Now for the examination of the witnesses. One witness testifies, “The meeting being organized, (at the Market House,) and the speaker about to proceed in his speech, an onslaught was made by a band of Irishmen (said to be all Catholics) upon the citizens composing the meeting, and an effort made to disband and break it up. A large number of determined spirits being present, an attempt was made to defend and resist the outrage of the Roman Catholics, and to retaliate,” &c. Among the resolutions found under the head of the second witness is the following:
“Resolved, That whilst as men and Americans, we are determined at all and every hazzard to resist unto the death every infraction of our rights, we are determined that we will not be led by provocation to retaliate upon the rights of others.”
Very peaceable all at once, with a resolution in their mouths and hearts toresist unto the death every violation of their rights! Quite reformed, too! for the first cited witness testifies that theyhad been retaliating. But we shall see how peaceable they continued, and how good their reformation was. When one shot had been fired, and C. Rhinedallar killed, “Rage, indignation and fury immediately seized upon the meeting,” (this same peaceably disposed meeting of Native Americans,) “and in an instant one of the most bloody and melancholy scenes followed,” &c. “A continued succession of volleys of musketry were fired from the row of Irish homes in Cadwallader street, which was kept up, without intermission, for more than three hours.” This same witness testifies, saying, That on P. Albright’s being wounded, he retired. But soon returned with about 20 armed men – joined by about as many more also armed. “They immediately took up a position at the upper end of the market, and loaded and fired in quick succession, for nearly an hour, perfectly exposed to the fire of the Irishmen in the houses.” “The conflict commenced about 5 o’clock, and continued with great fury. About 6 o’clock the Native Americans set fire to the house at the corner of C and M streets. The fire spread with great rapidity, and in a short time the whole row of building was in flames.” Should a cosmopolite be counted inane for doubting the truth of the testimony which goes to show that the firing “was kept up without intermission for more than three hours, from the row of Irish houses,” when, according to his own declaration, the houses must have been in flames two hours or more? Or, would he be thought to favor the Catholics, should he question the truth of Albright and his company standing “perfectly exposed” for near an hour to the shots of men covered under brick or stone walls, when at the best they could only fire in at the windows, while half a dozen Irishmen might have killed the whole of them in less time? Now comes the Reporter’s account, taken on the spot. “Again a meeting of citizens quietly assembled to express their political opinions has been broken up by lawless rioters. When the third speaker arose to address the meeting, a man standing outside the crowd was heard to say to another man, (both reported as being Irishmen,) “let’s make a noise, so that he won’t be heard. They forthwith created a noise, and were remonstrated with by some of the bystanders, who requested them to let the proceedings of the meeting go in peace. They would not cease their clamor,” until compelled by “receiving a severe flogging. This fight caused a little excitement, which was raised to an immense degree,” &c. Can any calm disinterested person agree, bad as the Catholics are, & as long as they (as a denomination) have been in the habit of persecuting (what they call) heretics, and corrupt as their sentiments are, that they were not insulted, abused, and driven to madness, by a political junto, who were seeking the destruction of their civil and political rights as American freemen? And should your cosmopolite be condemned as an outlaw for doubting this being a might quiet and peaceable meeting where insult provoked a noise, and noise provoked the professedquiet, peaceable and well disposed Native Americans to use flaggellation, and flaggellation provoked the use of firearms? Would your cosmopolite be justly chargeable with endeavoring to palliate the crime of the Irish, if he should say, he verily believed the Native Americans first kindled the fire, which they continued to feed with fuel, until it arose to such a height as to shed human blood, burn buildings, &c., &c.? And for attempting to clear themselves and their coadjutors in the manner that their conferees have done, they must stand condemned by every impartial jury in our country, according to the witnesses on their own side.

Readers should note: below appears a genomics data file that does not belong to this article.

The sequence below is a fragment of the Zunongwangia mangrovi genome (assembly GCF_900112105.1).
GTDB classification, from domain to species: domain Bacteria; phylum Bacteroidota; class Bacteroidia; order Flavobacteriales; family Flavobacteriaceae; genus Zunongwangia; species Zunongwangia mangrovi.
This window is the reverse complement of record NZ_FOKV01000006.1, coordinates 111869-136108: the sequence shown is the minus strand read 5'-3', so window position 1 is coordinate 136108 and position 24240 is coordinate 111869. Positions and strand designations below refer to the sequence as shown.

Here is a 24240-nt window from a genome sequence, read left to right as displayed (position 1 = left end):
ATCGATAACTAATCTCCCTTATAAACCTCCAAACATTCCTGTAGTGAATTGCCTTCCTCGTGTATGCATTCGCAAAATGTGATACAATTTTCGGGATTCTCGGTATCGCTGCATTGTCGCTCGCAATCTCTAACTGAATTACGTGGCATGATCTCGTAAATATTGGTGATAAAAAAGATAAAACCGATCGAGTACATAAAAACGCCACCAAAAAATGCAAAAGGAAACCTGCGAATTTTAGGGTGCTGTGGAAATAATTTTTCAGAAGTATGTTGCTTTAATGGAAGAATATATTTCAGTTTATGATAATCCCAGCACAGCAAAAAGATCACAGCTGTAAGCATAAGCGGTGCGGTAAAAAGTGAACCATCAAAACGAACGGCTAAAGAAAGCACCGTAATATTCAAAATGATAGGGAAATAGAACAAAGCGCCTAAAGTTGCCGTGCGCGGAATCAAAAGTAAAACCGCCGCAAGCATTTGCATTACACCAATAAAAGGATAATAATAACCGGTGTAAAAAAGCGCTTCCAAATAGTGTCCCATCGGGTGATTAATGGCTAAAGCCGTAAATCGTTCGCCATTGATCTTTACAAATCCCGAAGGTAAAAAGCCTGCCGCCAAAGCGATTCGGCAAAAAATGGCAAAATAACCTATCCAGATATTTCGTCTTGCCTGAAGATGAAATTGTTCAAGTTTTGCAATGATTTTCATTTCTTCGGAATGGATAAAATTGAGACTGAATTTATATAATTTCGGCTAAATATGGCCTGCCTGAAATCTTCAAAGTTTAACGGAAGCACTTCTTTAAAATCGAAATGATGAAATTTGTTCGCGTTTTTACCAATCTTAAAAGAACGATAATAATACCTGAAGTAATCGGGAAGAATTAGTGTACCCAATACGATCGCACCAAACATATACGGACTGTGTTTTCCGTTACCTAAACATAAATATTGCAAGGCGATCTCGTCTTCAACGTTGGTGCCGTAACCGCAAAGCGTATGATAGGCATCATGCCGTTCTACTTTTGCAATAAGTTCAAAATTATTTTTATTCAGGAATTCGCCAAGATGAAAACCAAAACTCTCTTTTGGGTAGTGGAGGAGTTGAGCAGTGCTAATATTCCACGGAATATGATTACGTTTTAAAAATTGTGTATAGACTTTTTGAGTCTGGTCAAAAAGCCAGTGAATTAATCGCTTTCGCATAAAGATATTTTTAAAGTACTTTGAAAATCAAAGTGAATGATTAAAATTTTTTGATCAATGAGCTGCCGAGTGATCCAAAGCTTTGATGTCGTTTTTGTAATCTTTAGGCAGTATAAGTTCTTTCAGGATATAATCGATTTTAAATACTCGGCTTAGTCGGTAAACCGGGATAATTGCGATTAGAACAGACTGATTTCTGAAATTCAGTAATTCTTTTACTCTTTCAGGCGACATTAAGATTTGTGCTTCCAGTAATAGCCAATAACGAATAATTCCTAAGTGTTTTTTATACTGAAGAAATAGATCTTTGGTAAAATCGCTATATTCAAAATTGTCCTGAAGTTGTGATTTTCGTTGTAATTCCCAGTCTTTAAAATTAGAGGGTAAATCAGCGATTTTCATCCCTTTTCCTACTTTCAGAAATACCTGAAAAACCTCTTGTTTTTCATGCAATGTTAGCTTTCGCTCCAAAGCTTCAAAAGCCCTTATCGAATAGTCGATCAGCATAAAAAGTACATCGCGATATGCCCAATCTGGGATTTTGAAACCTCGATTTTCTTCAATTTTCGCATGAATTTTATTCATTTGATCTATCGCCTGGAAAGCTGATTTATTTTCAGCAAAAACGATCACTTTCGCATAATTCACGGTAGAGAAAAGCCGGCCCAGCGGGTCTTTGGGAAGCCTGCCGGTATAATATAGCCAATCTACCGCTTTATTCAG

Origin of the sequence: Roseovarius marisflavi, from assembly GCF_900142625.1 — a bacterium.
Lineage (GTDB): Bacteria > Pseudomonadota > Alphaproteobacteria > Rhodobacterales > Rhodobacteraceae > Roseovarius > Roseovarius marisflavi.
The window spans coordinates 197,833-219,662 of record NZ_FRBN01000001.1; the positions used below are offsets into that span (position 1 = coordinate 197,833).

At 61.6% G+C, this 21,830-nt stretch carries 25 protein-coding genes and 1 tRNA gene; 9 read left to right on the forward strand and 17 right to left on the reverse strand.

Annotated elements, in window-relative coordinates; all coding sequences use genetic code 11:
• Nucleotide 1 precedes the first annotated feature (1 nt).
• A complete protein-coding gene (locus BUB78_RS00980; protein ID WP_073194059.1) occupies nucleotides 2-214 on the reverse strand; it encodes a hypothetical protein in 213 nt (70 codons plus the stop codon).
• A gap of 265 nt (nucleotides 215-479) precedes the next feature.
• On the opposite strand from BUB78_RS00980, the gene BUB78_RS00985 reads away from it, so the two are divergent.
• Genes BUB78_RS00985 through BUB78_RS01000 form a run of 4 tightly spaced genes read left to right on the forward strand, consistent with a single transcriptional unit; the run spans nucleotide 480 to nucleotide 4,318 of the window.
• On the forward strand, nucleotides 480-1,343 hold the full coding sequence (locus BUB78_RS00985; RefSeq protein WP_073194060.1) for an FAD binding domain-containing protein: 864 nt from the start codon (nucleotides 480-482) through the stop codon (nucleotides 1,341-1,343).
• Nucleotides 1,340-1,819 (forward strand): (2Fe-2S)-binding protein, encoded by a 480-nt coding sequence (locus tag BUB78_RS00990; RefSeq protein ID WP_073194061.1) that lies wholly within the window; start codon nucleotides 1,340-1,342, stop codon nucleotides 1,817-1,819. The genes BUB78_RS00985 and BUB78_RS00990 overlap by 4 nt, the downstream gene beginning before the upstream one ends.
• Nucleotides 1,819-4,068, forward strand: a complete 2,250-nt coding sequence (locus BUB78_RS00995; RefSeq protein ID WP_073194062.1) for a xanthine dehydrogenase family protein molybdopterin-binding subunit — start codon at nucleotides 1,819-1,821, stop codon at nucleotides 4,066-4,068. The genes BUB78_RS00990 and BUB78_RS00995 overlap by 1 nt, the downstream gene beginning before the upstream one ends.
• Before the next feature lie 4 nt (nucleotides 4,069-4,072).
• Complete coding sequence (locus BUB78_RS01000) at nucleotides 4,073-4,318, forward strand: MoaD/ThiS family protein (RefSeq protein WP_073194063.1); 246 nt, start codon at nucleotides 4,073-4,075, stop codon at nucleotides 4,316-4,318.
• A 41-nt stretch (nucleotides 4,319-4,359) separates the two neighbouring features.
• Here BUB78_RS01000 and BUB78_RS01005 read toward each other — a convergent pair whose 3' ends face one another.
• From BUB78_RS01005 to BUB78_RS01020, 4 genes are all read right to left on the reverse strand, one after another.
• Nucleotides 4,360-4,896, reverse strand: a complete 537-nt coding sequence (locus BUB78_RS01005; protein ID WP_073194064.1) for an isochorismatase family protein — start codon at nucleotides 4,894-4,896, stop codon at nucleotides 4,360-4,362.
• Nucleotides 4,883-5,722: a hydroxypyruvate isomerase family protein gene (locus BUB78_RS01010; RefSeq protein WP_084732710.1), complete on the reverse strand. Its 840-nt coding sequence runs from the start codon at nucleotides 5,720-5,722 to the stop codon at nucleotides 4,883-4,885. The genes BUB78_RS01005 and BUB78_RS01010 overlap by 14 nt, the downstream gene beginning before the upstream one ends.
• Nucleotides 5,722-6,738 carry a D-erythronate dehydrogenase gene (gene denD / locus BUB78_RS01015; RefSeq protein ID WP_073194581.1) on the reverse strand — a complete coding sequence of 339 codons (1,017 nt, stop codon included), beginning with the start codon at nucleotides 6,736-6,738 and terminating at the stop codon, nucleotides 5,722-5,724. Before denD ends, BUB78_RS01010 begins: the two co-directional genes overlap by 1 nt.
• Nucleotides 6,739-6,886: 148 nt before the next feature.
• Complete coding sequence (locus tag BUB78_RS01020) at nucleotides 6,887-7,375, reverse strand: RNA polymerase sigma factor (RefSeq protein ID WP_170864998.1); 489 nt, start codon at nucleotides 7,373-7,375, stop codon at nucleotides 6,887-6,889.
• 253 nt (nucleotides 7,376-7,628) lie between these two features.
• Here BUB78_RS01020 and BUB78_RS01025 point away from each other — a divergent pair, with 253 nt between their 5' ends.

You and your readers know who I am, and where I live.
Yours in the fellowship of the gospel of God’s dear Son,
P.S., My informant was the WEEKLY AMERICAN REPUBLICAN, N. Y., July 5, 1844.
Signs of the Times
Volume 12, No. 23.
December 1, 1844